SYDNEY/WELLINGTON: The Australian and New Zealand dollars stretched to multi-month highs on the greenback and yen on Wednesday on expectations of further stimulus in the United States and Japan.
The kiwi dollar rallied to 69.38 yen, its highest since October 2009, underpinned by a return of carry trades.
With the Bank of Japan under pressure to take bold action at next week's policy meeting, investors are keen to borrow in yen to buy higher yielding currencies.
Traders said the kiwi soared on the back of demand from domestic exporters scrambling to hedge against further strength, along with model funds aiming to test 70.50, a key level given that it is roughly the currency's 10-year average.
"We're looking at more aggressive stimulus in Japan, and the Japanese will get into a fight for currency weakness, if you like, with the US, and we can see dollar/yen move towards 85," said Alex Sinton, chief FX dealer at ANZ.
The kiwi has surged 16 percent versus the yen and 8 percent versus the dollar so far this year, on the view that New Zealand's economy is faring better than other countries. The Aussie scaled an 8-1/2 month peak of 87.03 yen and looked on target to test 88.62, this year's high touched in March. It has gained more than 10 percent against the Japanese currency this year.
Against the US dollar, the Antipodean currencies rallied to multi-month peaks, buoyed by stronger equities across Asia.
The Aussie rose to $1.0541, its best in nearly three-months, from $1.0479 in late local trade on Tuesday.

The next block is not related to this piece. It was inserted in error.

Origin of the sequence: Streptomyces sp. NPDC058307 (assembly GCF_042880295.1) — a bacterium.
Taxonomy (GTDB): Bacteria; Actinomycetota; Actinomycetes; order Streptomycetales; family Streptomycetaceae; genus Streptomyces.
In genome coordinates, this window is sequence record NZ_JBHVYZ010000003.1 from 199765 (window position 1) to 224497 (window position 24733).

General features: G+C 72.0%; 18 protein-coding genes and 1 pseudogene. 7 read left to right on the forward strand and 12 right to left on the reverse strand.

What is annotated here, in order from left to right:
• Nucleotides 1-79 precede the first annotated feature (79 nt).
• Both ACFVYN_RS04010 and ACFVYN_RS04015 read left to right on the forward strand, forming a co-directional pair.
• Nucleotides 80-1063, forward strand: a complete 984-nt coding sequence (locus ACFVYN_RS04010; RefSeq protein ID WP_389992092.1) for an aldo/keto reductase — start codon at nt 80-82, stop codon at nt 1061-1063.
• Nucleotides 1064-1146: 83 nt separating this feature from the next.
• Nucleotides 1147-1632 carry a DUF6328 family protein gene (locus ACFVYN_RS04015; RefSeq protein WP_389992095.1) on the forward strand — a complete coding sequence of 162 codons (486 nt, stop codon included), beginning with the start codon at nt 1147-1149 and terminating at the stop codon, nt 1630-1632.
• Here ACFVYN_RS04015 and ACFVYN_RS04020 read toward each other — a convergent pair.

The kiwi climbed to $0.8398, a top not seen since early March, having broken key resistance in the mid-$0.8300 region. Traders said this opened the door to a test of the year's high of $0.8471.
Risk assets found support on hopes of a resolution in the US fiscal crisis and expectations of more stimulus from the Federal Reserve, which ends its two-day policy meeting later on Wednesday.
The US central bank is widely expected to announce monthly purchases of $45 billion in US Treasuries, but it could surprise by doing more. Such an outcome would likely boost further the Antipodean currencies.
"We remain long-term bullish on the Australian dollar given the continued quantitative easing in the US," said Steve Goldman, a portfolio manager at fixed income fund Kapstream Capital.
He forecast the US dollar to weaken over coming years, particularly against currencies in Asia where he sees growth.
"We have a recovering global growth and Asia will benefit from that more than the rest of the world," he said, seeing the Aussie shooting up as high as $1.20 in the long-run.
The Aussie, which has scaled a post-float peak of $1.1081 in 2011, has gained 3 percent this year and last changed hands at $1.0525.
Charts show a clear break above $1.0600 could result in further notable gains, with support lined up around Tuesday's low of $1.0485.
Also underpinning the Aussie was an upward revision in the government forecast for iron ore output in fiscal 2013. Prices for iron ore, Australia's top export earner, have climbed to their highest since July, backed by buying from China.
The forecast revisions helped offset a fall in Australian consumer confidence in December as households fretted on the outlook for the national economy and finances.
Improving risk sentiment put pressure on Australian government bond futures, with the three-year bond contract 0.05 points lower at 97.340. The 10-year contract slipped 0.075 points to 96.880.
New Zealand government bonds were mostly weaker, pushing yields 2.5 basis points higher at the short end of the curve.
Center>Copyright Reuters, 2012